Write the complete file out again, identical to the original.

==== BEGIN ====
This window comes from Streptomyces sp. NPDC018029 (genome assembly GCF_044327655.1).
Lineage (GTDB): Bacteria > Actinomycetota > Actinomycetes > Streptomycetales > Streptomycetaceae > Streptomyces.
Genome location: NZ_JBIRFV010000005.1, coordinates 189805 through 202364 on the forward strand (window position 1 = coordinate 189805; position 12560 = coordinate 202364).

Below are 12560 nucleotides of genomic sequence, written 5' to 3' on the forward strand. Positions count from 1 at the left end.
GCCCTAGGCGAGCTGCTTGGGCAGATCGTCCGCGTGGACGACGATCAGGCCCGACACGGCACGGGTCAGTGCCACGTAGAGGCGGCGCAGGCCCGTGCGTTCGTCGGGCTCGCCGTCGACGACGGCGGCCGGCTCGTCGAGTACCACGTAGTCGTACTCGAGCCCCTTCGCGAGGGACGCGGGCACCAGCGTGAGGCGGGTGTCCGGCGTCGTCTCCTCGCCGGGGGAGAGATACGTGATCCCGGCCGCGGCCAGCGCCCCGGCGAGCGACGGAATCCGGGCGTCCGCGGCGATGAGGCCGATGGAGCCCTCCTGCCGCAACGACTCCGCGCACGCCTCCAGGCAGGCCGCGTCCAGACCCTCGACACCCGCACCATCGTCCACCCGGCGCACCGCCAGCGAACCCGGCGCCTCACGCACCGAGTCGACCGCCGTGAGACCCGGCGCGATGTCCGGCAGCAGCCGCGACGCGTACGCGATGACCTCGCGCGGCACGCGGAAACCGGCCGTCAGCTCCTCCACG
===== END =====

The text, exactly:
This window comes from Streptomyces sp. NPDC018029 (genome assembly GCF_044327655.1).
Lineage (GTDB): Bacteria > Actinomycetota > Actinomycetes > Streptomycetales > Streptomycetaceae > Streptomyces.
Genome location: NZ_JBIRFV010000005.1, coordinates 189805 through 202364 on the forward strand (window position 1 = coordinate 189805; position 12560 = coordinate 202364).

Below are 12560 nucleotides of genomic sequence, written 5' to 3' on the forward strand. Positions count from 1 at the left end.
GCCCTAGGCGAGCTGCTTGGGCAGATCGTCCGCGTGGACGACGATCAGGCCCGACACGGCACGGGTCAGTGCCACGTAGAGGCGGCGCAGGCCCGTGCGTTCGTCGGGCTCGCCGTCGACGACGGCGGCCGGCTCGTCGAGTACCACGTAGTCGTACTCGAGCCCCTTCGCGAGGGACGCGGGCACCAGCGTGAGGCGGGTGTCCGGCGTCGTCTCCTCGCCGGGGGAGAGATACGTGATCCCGGCCGCGGCCAGCGCCCCGGCGAGCGACGGAATCCGGGCGTCCGCGGCGATGAGGCCGATGGAGCCCTCCTGCCGCAACGACTCCGCGCACGCCTCCAGGCAGGCCGCGTCCAGACCCTCGACACCCGCACCATCGTCCACCCGGCGCACCGCCAGCGAACCCGGCGCCTCACGCACCGAGTCGACCGCCGTGAGACCCGGCGCGATGTCCGGCAGCAGCCGCGACGCGTACGCGATGACCTCGCGCGGCACGCGGAAACCGGCCGTCAGCTCCTCCACG